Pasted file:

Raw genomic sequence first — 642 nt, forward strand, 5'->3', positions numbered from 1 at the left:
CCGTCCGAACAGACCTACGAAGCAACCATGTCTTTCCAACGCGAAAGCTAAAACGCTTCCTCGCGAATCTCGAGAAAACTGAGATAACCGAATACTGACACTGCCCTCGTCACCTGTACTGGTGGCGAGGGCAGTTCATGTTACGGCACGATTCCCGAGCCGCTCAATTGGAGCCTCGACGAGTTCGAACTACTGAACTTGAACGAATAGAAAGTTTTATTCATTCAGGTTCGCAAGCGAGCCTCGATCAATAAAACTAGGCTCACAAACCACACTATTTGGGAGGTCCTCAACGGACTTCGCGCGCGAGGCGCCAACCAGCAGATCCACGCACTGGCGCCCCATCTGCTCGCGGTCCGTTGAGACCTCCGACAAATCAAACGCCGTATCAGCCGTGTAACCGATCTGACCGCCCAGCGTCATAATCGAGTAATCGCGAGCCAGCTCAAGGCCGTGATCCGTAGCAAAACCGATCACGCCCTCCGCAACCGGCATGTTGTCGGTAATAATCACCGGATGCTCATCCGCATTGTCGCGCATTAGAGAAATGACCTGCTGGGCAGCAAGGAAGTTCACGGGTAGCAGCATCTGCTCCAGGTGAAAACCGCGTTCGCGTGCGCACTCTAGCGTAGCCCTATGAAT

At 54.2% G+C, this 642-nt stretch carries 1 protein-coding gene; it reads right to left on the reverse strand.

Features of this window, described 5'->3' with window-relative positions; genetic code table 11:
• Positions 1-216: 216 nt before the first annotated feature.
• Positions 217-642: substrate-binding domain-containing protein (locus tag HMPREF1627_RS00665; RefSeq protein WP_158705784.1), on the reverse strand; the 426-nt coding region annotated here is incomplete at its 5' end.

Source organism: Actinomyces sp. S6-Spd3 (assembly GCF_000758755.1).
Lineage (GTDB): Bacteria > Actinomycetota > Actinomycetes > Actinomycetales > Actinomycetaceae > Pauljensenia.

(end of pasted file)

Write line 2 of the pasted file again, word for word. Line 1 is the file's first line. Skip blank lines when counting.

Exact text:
CCGTCCGAACAGACCTACGAAGCAACCATGTCTTTCCAACGCGAAAGCTAAAACGCTTCCTCGCGAATCTCGAGAAAACTGAGATAACCGAATACTGACACTGCCCTCGTCACCTGTACTGGTGGCGAGGGCAGTTCATGTTACGGCACGATTCCCGAGCCGCTCAATTGGAGCCTCGACGAGTTCGAACTACTGAACTTGAACGAATAGAAAGTTTTATTCATTCAGGTTCGCAAGCGAGCCTCGATCAATAAAACTAGGCTCACAAACCACACTATTTGGGAGGTCCTCAACGGACTTCGCGCGCGAGGCGCCAACCAGCAGATCCACGCACTGGCGCCCCATCTGCTCGCGGTCCGTTGAGACCTCCGACAAATCAAACGCCGTATCAGCCGTGTAACCGATCTGACCGCCCAGCGTCATAATCGAGTAATCGCGAGCCAGCTCAAGGCCGTGATCCGTAGCAAAACCGATCACGCCCTCCGCAACCGGCATGTTGTCGGTAATAATCACCGGATGCTCATCCGCATTGTCGCGCATTAGAGAAATGACCTGCTGGGCAGCAAGGAAGTTCACGGGTAGCAGCATCTGCTCCAGGTGAAAACCGCGTTCGCGTGCGCACTCTAGCGTAGCCCTATGAAT